The Equal Justice Works Public Interest Awards is open

equal_justice_works_logo
The annual Equal Justice Works Public Interest Awards application is now open! Every year, EJW honors law students who have provided extraordinary service through clinics, volunteer work, internships, extracurricular projects, and more.

If you know a law student who has a demonstrated commitment to public interest law and pro bono work, direct them to the Student Justice Center so they can find out more info and apply! You can email at students@equaljusticeworks.org with any questions.

Best practices for fighting poverty in a Trump presidency

screenshot-51Originally published in Clearinghouse Community as “Now What? Poverty-Fighting Ideas for Another New Administration” written by John Bouman, Marie Claire Tran-Leung & Andrew Hammond.

“Pres. Donald Trump comes into office having made some history of his own, mostly for his unconventional campaign and the racially charged rhetoric that he used throughout. Given that he has no track record in government and that his cabinet nominees thus far have been openly hostile to the supports—affordable health care, a living wage, robust enforcement of civil rights—that low-income people need most to move out of poverty, our expectations for the federal government under the new administration are at best uncertain. President Trump’s job is to lead not some, but all people living in our country, and we and our colleagues at the Sargent Shriver National Center on Poverty Law intend to make sure that everyone’s voice is heard on important issues affecting them and their communities, especially those who have historically had difficulty being heard.” Read the full article here.

Pro Bono Opportunity with Disability Rights Washington

CDC launches website for fellowship and internship opportunities 

cdcThe Centers for Disease Control and Prevention recently established a resource that streamlines information from approximately 65 CDC fellowship and internship opportunities from multiple centers across the agency into a single website. Prospective fellows and interns can now access a single site to search opportunities by length, education/degree requirements, and topic areas. The site also includes a Minority Health Snapshot– opportunities to encourage interest in public health among underrepresented individuals as well as opportunities for those that have an interest in promoting health equity and eliminating health disparities.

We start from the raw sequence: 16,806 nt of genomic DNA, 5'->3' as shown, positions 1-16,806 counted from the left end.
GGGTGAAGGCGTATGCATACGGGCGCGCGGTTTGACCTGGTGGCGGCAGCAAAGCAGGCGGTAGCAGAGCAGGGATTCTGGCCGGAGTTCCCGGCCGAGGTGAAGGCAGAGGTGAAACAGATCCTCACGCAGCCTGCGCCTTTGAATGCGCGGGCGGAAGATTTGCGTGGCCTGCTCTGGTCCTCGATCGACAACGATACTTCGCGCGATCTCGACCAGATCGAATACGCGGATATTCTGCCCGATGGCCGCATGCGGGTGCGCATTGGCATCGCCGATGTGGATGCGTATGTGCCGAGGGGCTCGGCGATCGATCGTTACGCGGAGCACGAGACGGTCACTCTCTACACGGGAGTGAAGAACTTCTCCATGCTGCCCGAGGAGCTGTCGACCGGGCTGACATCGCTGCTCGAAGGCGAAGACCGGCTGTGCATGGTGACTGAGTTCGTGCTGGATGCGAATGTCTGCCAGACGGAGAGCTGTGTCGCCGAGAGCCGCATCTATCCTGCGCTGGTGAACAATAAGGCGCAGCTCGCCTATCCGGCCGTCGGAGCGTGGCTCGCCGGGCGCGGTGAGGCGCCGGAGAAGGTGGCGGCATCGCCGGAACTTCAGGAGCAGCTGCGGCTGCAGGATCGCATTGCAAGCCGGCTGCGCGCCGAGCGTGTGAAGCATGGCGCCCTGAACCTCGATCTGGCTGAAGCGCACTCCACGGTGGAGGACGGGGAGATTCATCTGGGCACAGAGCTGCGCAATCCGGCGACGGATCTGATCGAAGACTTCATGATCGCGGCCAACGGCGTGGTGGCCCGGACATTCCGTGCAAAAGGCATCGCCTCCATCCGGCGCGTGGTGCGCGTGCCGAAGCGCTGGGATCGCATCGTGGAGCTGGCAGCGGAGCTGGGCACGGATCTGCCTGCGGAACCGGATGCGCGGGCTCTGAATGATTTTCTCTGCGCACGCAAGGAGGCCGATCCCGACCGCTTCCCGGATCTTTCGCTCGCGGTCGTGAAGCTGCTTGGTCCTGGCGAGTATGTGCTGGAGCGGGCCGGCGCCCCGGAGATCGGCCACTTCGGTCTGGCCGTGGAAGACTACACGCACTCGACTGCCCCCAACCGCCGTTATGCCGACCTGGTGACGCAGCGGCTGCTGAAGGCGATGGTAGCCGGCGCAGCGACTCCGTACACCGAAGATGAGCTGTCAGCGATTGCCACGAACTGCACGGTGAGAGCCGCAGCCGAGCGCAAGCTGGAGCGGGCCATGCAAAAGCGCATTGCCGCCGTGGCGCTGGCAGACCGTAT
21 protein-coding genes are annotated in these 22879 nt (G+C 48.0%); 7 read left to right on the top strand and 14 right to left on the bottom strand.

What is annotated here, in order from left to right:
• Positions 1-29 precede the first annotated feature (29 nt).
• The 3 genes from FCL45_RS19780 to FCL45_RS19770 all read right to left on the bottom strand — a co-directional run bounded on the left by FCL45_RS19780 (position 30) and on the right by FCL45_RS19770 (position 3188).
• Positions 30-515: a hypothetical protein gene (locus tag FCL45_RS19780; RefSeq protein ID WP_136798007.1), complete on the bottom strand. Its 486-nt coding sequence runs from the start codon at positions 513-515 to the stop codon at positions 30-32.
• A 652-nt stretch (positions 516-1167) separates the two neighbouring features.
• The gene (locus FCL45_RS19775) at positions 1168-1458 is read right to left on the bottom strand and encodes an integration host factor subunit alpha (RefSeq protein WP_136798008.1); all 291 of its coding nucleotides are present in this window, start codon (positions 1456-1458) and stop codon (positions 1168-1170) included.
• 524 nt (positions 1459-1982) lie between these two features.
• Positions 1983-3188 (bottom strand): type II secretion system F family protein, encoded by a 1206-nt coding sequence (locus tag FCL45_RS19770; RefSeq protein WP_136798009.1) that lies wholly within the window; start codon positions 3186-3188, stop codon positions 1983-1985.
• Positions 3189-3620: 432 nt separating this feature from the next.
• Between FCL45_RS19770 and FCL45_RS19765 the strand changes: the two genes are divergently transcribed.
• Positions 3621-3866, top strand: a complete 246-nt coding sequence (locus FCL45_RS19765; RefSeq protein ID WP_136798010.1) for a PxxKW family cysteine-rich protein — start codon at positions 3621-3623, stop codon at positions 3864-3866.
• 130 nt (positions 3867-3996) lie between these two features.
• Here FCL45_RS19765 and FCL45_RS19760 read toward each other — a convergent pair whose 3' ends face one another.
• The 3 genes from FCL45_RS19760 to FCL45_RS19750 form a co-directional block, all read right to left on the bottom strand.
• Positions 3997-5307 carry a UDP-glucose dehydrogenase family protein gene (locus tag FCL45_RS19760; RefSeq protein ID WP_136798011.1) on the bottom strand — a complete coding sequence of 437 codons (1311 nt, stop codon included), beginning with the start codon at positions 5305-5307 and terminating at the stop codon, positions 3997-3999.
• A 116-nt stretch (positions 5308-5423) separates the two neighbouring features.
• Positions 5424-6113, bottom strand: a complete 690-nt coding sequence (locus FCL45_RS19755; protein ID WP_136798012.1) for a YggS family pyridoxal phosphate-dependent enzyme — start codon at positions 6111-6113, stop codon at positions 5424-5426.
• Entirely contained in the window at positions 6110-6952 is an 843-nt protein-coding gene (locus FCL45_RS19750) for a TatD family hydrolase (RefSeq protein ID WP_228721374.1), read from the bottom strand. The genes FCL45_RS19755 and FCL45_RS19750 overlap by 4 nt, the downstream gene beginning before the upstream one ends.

Check out the new website here.

Jan 25: Alternatives to Litigation: Careers in ADR & Mediation

UW Law LogoTime: 12:30 to 1:20 p.m.
Date: January 25, 2017
Place: UW School of Law, Room 127

Learn more about alternatives to litigation, such as ADR, meditation and negotiation. Join for a panel discussion with local attorneys. Read the flyer here.

Jan. 31: ABA Inaugural 2017 Fellows Program application now open

center-for-innovationThe ABA Center for Innovation is pleased to announce that applications are now being accepted for our inaugural 2017 Fellows Program.

This exciting new program will bring creative thinkers to the Center to develop and launch new projects to address critical needs in the legal sector. There are two categories of fellows—

  • NextGen Fellows are recent law school graduates who will spend one year in-residence at the ABA Headquarters in Chicago, IL. These fellows will receive a stipend of $45,000, plus benefits, during their time in the program. There are two (2) NextGen fellowships available with an August 2017 start date.
  • Innovation Fellows will rotate in and out of the Chicago office on a 9-12 week basis, beginning in April 2017. There is no stipend for this fellowship, but sponsorships might be available.

Detailed information about the programs, requirements, and application guidelines can be found here.

Pro Bono Opportunity: Disability Rights Washington looking for volunteers

Disability Rights WashingtonDisability Rights Washington (DRW) is a private non-profit organization that works on disability-rights issues across the state of Washington. Our mission is to advance the dignity, equality, and self-determination of people with disabilities. We pursue justice on matters related to human and legal rights.

Volunteers who serve on our Board and councils are critical to our work. We are reaching out to encourage people with disabilities, people of color, and people from every corner of Washington to serve on our Board of Directors, our Mental Health Advisory Council, and our Disabilities Advisory Council. Thank you for applying, and thank you for sharing this message with your network.

Read more here and apply to be a volunteer here

Share your story of resilience at the UW Law Library

Restorative Justice Circle Facilitator training coming up